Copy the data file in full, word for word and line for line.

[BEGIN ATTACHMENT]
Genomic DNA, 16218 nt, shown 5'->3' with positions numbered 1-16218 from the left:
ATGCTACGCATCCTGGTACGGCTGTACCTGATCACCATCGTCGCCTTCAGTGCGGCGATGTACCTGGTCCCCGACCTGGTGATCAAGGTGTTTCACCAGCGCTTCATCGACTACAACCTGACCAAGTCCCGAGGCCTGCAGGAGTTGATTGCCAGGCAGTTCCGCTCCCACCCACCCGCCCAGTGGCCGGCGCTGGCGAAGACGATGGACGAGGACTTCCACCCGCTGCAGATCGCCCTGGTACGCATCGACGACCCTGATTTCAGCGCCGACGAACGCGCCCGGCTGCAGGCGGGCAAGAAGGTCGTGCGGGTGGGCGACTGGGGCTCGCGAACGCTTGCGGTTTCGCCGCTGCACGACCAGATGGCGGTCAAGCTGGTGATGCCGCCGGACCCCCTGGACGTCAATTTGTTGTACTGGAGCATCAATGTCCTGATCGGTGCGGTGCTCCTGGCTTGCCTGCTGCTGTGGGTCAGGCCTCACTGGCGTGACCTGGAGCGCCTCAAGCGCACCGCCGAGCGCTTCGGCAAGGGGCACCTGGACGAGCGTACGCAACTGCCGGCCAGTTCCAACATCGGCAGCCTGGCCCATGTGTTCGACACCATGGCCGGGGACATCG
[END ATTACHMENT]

Genomic DNA, 16218 nt, shown 5'->3' with positions numbered 1-16218 from the left:
ATGCTACGCATCCTGGTACGGCTGTACCTGATCACCATCGTCGCCTTCAGTGCGGCGATGTACCTGGTCCCCGACCTGGTGATCAAGGTGTTTCACCAGCGCTTCATCGACTACAACCTGACCAAGTCCCGAGGCCTGCAGGAGTTGATTGCCAGGCAGTTCCGCTCCCACCCACCCGCCCAGTGGCCGGCGCTGGCGAAGACGATGGACGAGGACTTCCACCCGCTGCAGATCGCCCTGGTACGCATCGACGACCCTGATTTCAGCGCCGACGAACGCGCCCGGCTGCAGGCGGGCAAGAAGGTCGTGCGGGTGGGCGACTGGGGCTCGCGAACGCTTGCGGTTTCGCCGCTGCACGACCAGATGGCGGTCAAGCTGGTGATGCCGCCGGACCCCCTGGACGTCAATTTGTTGTACTGGAGCATCAATGTCCTGATCGGTGCGGTGCTCCTGGCTTGCCTGCTGCTGTGGGTCAGGCCTCACTGGCGTGACCTGGAGCGCCTCAAGCGCACCGCCGAGCGCTTCGGCAAGGGGCACCTGGACGAGCGTACGCAACTGCCGGCCAGTTCCAACATCGGCAGCCTGGCCCATGTGTTCGACACCATGGCCGGGGACATCG